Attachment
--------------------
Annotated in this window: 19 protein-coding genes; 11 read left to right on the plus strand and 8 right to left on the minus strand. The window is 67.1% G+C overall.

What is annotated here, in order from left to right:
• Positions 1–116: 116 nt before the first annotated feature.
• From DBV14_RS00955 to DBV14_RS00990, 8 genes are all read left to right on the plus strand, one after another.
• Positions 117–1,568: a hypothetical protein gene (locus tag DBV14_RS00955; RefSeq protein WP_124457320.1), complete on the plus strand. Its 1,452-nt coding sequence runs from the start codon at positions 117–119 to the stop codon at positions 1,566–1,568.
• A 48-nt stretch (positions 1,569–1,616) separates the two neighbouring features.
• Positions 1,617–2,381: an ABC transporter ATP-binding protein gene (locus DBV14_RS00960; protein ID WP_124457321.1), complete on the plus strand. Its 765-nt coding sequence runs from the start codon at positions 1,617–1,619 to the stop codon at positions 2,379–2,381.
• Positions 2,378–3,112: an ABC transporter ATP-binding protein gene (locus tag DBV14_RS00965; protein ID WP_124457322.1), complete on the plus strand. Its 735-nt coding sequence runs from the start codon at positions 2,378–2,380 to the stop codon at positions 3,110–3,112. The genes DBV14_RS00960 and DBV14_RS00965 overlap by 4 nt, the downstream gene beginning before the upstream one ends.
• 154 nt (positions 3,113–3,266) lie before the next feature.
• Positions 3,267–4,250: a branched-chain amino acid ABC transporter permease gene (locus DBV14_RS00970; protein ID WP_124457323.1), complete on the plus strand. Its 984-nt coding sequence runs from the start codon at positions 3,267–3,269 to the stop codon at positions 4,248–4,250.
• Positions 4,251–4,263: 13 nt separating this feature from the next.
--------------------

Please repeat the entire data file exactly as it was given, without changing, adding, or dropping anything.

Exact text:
Annotated in this window: 19 protein-coding genes; 11 read left to right on the plus strand and 8 right to left on the minus strand. The window is 67.1% G+C overall.

What is annotated here, in order from left to right:
• Positions 1–116: 116 nt before the first annotated feature.
• From DBV14_RS00955 to DBV14_RS00990, 8 genes are all read left to right on the plus strand, one after another.
• Positions 117–1,568: a hypothetical protein gene (locus tag DBV14_RS00955; RefSeq protein WP_124457320.1), complete on the plus strand. Its 1,452-nt coding sequence runs from the start codon at positions 117–119 to the stop codon at positions 1,566–1,568.
• A 48-nt stretch (positions 1,569–1,616) separates the two neighbouring features.
• Positions 1,617–2,381: an ABC transporter ATP-binding protein gene (locus DBV14_RS00960; protein ID WP_124457321.1), complete on the plus strand. Its 765-nt coding sequence runs from the start codon at positions 1,617–1,619 to the stop codon at positions 2,379–2,381.
• Positions 2,378–3,112: an ABC transporter ATP-binding protein gene (locus tag DBV14_RS00965; protein ID WP_124457322.1), complete on the plus strand. Its 735-nt coding sequence runs from the start codon at positions 2,378–2,380 to the stop codon at positions 3,110–3,112. The genes DBV14_RS00960 and DBV14_RS00965 overlap by 4 nt, the downstream gene beginning before the upstream one ends.
• 154 nt (positions 3,113–3,266) lie before the next feature.
• Positions 3,267–4,250: a branched-chain amino acid ABC transporter permease gene (locus DBV14_RS00970; protein ID WP_124457323.1), complete on the plus strand. Its 984-nt coding sequence runs from the start codon at positions 3,267–3,269 to the stop codon at positions 4,248–4,250.
• Positions 4,251–4,263: 13 nt separating this feature from the next.